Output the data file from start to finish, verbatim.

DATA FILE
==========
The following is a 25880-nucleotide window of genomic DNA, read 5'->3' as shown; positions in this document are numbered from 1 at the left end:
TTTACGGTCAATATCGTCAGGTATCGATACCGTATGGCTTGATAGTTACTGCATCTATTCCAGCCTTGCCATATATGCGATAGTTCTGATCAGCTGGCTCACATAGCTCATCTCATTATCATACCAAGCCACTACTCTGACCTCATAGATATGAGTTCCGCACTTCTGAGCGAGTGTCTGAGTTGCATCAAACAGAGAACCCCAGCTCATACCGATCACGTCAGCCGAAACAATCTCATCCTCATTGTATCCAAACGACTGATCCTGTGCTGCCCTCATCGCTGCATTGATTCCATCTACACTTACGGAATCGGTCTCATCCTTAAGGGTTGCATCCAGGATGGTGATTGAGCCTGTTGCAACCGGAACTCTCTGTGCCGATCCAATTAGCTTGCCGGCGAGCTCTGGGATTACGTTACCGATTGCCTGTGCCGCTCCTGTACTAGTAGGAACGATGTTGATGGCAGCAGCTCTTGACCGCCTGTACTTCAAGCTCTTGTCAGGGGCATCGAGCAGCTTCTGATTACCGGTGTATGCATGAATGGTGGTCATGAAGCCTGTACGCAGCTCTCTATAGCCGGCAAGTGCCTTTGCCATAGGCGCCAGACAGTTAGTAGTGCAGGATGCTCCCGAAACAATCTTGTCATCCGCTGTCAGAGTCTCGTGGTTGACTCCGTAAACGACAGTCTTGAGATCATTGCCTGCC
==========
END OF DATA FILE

The following is a 25880-nucleotide window of genomic DNA, read 5'->3' as shown; positions in this document are numbered from 1 at the left end:
TTTACGGTCAATATCGTCAGGTATCGATACCGTATGGCTTGATAGTTACTGCATCTATTCCAGCCTTGCCATATATGCGATAGTTCTGATCAGCTGGCTCACATAGCTCATCTCATTATCATACCAAGCCACTACTCTGACCTCATAGATATGAGTTCCGCACTTCTGAGCGAGTGTCTGAGTTGCATCAAACAGAGAACCCCAGCTCATACCGATCACGTCAGCCGAAACAATCTCATCCTCATTGTATCCAAACGACTGATCCTGTGCTGCCCTCATCGCTGCATTGATTCCATCTACACTTACGGAATCGGTCTCATCCTTAAGGGTTGCATCCAGGATGGTGATTGAGCCTGTTGCAACCGGAACTCTCTGTGCCGATCCAATTAGCTTGCCGGCGAGCTCTGGGATTACGTTACCGATTGCCTGTGCCGCTCCTGTACTAGTAGGAACGATGTTGATGGCAGCAGCTCTTGACCGCCTGTACTTCAAGCTCTTGTCAGGGGCATCGAGCAGCTTCTGATTACCGGTGTATGCATGAATGGTGGTCATGAAGCCTGTACGCAGCTCTCTATAGCCGGCAAGTGCCTTTGCCATAGGCGCCAGACAGTTAGTAGTGCAGGATGCTCCCGAAACAATCTTGTCATCCGCTGTCAGAGTCTCGTGGTTGACTCCGTAAACGACAGTCTTGAGATCATTGCCTGCC